Players building counter to MLB’s pay-cut proposal


Upset with MLB’s economic offer to players, the Major League Baseball Players Association soon will present a counteroffer to owners that includes a schedule of more than 100 games and an accompanying prorated cut in pay, ESPN’s Jeff Passan reported Thursday.

Major League Baseball presented the players union with a revised economic plan for the yet-to-start 2020 season on Tuesday, proposing a sliding-scale of pay cuts, with the top-paid stars due to take the biggest hits. The proposal was MLB’s attempt to revise the year’s finances based on shifting realities amid the coronavirus pandemic, which caused spring training to shut down in mid-March and has led to Opening Day being postponed indefinitely.

The league proposal to further cut player salaries drew the players’ ire. Under the plan, the highest-paid players would see the deepest cuts in pay, reportedly somewhere between 60 and 75 percent.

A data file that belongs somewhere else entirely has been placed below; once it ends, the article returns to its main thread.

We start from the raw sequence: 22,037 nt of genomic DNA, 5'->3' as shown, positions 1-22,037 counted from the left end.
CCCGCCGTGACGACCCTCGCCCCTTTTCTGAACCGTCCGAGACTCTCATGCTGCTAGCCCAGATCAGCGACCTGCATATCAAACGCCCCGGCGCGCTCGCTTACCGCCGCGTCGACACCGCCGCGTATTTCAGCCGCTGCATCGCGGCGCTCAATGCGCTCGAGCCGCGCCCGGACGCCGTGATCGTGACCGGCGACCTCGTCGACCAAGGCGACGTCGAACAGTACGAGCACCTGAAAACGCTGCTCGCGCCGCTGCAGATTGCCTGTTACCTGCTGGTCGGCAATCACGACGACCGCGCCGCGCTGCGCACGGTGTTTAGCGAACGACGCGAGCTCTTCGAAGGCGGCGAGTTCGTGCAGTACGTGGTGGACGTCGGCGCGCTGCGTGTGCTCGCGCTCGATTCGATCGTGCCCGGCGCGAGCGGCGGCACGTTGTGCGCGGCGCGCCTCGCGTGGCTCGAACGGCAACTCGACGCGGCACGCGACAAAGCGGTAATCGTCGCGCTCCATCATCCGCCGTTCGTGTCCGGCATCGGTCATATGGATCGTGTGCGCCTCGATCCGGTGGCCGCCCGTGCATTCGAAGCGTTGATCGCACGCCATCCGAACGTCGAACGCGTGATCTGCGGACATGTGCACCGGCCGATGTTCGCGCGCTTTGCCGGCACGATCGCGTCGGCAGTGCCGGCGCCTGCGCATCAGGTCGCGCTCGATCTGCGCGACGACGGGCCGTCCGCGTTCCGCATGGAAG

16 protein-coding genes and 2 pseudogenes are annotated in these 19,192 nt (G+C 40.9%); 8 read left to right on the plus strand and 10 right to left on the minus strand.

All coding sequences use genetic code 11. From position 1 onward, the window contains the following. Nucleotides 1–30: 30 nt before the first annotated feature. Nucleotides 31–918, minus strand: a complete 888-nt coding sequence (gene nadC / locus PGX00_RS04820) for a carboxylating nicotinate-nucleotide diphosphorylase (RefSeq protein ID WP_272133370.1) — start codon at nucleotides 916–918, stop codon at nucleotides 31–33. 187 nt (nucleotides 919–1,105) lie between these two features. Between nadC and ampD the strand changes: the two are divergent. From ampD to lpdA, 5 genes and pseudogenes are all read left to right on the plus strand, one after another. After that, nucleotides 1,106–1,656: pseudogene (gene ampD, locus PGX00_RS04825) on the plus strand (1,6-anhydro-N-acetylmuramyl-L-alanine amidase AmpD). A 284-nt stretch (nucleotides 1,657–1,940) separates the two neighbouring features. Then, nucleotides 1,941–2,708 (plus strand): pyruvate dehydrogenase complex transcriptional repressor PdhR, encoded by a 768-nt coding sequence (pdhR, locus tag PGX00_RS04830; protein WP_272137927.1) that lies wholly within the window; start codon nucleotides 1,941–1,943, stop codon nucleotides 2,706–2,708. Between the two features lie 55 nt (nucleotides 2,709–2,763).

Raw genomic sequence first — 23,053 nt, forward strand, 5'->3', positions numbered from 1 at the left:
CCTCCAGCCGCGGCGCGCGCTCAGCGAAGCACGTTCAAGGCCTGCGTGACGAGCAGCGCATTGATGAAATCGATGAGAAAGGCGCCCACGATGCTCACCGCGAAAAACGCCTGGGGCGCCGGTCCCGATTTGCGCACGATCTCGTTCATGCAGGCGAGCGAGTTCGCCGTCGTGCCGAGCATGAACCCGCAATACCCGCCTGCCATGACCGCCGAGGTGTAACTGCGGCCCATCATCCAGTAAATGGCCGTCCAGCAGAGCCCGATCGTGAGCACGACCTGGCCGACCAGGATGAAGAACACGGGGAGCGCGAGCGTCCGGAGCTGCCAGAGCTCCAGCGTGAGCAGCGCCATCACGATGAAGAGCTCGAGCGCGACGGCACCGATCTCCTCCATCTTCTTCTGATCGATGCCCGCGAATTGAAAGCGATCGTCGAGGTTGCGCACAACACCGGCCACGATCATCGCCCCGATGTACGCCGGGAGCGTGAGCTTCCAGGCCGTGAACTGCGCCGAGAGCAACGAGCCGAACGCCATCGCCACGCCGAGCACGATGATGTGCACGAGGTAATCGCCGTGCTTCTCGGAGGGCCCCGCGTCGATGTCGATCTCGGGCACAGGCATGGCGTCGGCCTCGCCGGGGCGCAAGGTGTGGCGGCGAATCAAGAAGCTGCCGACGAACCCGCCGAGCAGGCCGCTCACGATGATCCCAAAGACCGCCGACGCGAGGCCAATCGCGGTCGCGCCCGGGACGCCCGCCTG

To Washington Nationals pitcher Max Scherzer, a member of the MLBPA executive subcommittee, that is unacceptable. He took to Twitter Wednesday night to voice the players’ displeasure.

“After discussing the latest developments with the rest of the players there’s no need to engage with MLB in any further compensation reductions,” Scherzer wrote. “We have previously negotiated a pay cut in the version of prorated salaries, and there’s no justification to accept a 2nd pay cut based upon the current information the union has received.”

Passan said the players will seek to play 100 or more games instead of the 82 in the MLB proposal. More games will allow the players to earn higher income if they are paid on a prorated basis.

MLB officials have been hoping to start the season around July 1.

—Field Level Media